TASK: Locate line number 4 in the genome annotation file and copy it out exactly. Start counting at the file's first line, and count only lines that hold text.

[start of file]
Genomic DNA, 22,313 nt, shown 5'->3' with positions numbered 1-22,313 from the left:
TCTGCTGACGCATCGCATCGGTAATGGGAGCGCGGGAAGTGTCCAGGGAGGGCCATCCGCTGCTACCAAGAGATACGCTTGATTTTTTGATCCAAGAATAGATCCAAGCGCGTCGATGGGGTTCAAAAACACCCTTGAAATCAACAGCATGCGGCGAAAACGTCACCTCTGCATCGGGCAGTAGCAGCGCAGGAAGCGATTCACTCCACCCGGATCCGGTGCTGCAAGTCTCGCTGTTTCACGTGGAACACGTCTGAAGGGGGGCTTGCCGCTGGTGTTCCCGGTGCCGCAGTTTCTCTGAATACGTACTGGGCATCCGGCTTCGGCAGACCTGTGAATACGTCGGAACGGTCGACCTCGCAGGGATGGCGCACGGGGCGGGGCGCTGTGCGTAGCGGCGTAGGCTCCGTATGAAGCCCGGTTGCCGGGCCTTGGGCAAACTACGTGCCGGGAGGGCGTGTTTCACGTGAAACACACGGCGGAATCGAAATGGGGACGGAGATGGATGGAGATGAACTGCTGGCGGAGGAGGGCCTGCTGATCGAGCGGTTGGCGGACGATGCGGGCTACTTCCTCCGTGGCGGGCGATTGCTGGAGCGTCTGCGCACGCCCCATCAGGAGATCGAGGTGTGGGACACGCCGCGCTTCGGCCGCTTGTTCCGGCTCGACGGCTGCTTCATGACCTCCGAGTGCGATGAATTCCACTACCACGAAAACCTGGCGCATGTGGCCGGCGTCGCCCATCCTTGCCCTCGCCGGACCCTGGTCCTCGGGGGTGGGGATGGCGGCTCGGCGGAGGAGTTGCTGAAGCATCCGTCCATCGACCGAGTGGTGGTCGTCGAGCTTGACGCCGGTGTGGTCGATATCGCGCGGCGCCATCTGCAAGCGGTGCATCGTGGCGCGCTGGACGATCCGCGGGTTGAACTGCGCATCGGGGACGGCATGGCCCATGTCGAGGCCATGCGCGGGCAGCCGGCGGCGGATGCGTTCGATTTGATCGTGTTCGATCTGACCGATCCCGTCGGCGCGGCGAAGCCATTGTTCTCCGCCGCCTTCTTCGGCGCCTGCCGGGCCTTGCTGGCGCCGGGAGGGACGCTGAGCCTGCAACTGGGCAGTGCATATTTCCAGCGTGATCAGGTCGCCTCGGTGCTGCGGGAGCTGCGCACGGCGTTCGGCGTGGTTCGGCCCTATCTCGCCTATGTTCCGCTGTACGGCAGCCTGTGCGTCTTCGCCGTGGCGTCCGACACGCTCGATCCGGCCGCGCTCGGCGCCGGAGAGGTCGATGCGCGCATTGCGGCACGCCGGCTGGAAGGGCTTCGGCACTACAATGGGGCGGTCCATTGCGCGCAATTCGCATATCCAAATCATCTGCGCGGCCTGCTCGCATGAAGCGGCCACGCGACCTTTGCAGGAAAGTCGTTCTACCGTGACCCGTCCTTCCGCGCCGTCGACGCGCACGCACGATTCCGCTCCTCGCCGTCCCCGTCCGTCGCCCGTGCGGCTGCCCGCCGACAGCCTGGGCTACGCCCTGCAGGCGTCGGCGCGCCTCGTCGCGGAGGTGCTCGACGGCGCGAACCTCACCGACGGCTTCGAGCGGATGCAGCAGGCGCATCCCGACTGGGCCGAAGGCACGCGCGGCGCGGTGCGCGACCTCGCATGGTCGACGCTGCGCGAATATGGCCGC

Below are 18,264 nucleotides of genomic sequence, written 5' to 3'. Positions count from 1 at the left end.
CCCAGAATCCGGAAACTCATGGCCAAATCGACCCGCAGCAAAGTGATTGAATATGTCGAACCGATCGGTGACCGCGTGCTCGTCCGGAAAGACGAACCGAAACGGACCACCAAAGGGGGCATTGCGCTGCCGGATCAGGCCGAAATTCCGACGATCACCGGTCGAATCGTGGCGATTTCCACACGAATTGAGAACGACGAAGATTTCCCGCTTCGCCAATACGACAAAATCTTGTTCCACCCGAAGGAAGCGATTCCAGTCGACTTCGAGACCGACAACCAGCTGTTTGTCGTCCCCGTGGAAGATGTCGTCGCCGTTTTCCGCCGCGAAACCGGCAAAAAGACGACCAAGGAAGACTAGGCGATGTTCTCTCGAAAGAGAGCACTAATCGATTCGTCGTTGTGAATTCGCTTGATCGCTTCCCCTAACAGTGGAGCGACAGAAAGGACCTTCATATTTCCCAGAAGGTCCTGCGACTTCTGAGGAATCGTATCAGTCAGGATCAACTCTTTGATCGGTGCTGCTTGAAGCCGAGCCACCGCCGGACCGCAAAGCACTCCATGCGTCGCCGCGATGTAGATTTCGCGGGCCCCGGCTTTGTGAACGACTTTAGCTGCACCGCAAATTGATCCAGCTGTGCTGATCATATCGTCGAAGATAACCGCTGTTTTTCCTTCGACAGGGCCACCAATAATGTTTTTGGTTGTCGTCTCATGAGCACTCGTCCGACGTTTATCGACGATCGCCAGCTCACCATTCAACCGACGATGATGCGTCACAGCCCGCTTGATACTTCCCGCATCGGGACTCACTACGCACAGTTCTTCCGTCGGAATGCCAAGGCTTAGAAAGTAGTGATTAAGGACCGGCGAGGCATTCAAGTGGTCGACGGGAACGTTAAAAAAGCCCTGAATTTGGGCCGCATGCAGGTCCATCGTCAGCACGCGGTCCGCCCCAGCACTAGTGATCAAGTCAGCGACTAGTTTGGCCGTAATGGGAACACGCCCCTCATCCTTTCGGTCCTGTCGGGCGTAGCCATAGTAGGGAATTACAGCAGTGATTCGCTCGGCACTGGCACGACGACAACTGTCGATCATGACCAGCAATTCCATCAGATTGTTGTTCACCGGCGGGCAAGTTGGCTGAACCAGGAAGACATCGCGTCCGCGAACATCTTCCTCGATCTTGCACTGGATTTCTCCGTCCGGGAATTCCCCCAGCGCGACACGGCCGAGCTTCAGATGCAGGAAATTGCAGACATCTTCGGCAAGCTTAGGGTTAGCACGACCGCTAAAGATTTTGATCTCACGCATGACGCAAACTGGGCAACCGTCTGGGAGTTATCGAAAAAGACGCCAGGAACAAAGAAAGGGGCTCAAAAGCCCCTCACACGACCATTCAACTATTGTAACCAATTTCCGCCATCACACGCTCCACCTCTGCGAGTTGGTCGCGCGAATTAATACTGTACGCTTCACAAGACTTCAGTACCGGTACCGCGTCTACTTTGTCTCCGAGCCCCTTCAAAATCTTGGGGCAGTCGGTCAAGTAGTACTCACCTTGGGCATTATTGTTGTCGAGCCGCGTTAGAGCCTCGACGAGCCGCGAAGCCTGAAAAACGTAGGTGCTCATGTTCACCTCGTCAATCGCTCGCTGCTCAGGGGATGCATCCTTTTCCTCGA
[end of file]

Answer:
CCCAGAATCCGGAAACTCATGGCCAAATCGACCCGCAGCAAAGTGATTGAATATGTCGAACCGATCGGTGACCGCGTGCTCGTCCGGAAAGACGAACCGAAACGGACCACCAAAGGGGGCATTGCGCTGCCGGATCAGGCCGAAATTCCGACGATCACCGGTCGAATCGTGGCGATTTCCACACGAATTGAGAACGACGAAGATTTCCCGCTTCGCCAATACGACAAAATCTTGTTCCACCCGAAGGAAGCGATTCCAGTCGACTTCGAGACCGACAACCAGCTGTTTGTCGTCCCCGTGGAAGATGTCGTCGCCGTTTTCCGCCGCGAAACCGGCAAAAAGACGACCAAGGAAGACTAGGCGATGTTCTCTCGAAAGAGAGCACTAATCGATTCGTCGTTGTGAATTCGCTTGATCGCTTCCCCTAACAGTGGAGCGACAGAAAGGACCTTCATATTTCCCAGAAGGTCCTGCGACTTCTGAGGAATCGTATCAGTCAGGATCAACTCTTTGATCGGTGCTGCTTGAAGCCGAGCCACCGCCGGACCGCAAAGCACTCCATGCGTCGCCGCGATGTAGATTTCGCGGGCCCCGGCTTTGTGAACGACTTTAGCTGCACCGCAAATTGATCCAGCTGTGCTGATCATATCGTCGAAGATAACCGCTGTTTTTCCTTCGACAGGGCCACCAATAATGTTTTTGGTTGTCGTCTCATGAGCACTCGTCCGACGTTTATCGACGATCGCCAGCTCACCATTCAACCGACGATGATGCGTCACAGCCCGCTTGATACTTCCCGCATCGGGACTCACTACGCACAGTTCTTCCGTCGGAATGCCAAGGCTTAGAAAGTAGTGATTAAGGACCGGCGAGGCATTCAAGTGGTCGACGGGAACGTTAAAAAAGCCCTGAATTTGGGCCGCATGCAGGTCCATCGTCAGCACGCGGTCCGCCCCAGCACTAGTGATCAAGTCAGCGACTAGTTTGGCCGTAATGGGAACACGCCCCTCATCCTTTCGGTCCTGTCGGGCGTAGCCATAGTAGGGAATTACAGCAGTGATTCGCTCGGCACTGGCACGACGACAACTGTCGATCATGACCAGCAATTCCATCAGATTGTTGTTCACCGGCGGGCAAGTTGGCTGAACCAGGAAGACATCGCGTCCGCGAACATCTTCCTCGATCTTGCACTGGATTTCTCCGTCCGGGAATTCCCCCAGCGCGACACGGCCGAGCTTCAGATGCAGGAAATTGCAGACATCTTCGGCAAGCTTAGGGTTAGCACGACCGCTAAAGATTTTGATCTCACGCATGACGCAAACTGGGCAACCGTCTGGGAGTTATCGAAAAAGACGCCAGGAACAAAGAAAGGGGCTCAAAAGCCCCTCACACGACCATTCAACTATTGTAACCAATTTCCGCCATCACACGCTCCACCTCTGCGAGTTGGTCGCGCGAATTAATACTGTACGCTTCACAAGACTTCAGTACCGGTACCGCGTCTACTTTGTCTCCGAGCCCCTTCAAAATCTTGGGGCAGTCGGTCAAGTAGTACTCACCTTGGGCATTATTGTTGTCGAGCCGCGTTAGAGCCTCGACGAGCCGCGAAGCCTGAAAAACGTAGGTGCTCATGTTCACCTCGTCAATCGCTCGCTGCTCAGGGGATGCATCCTTTTCCTCGA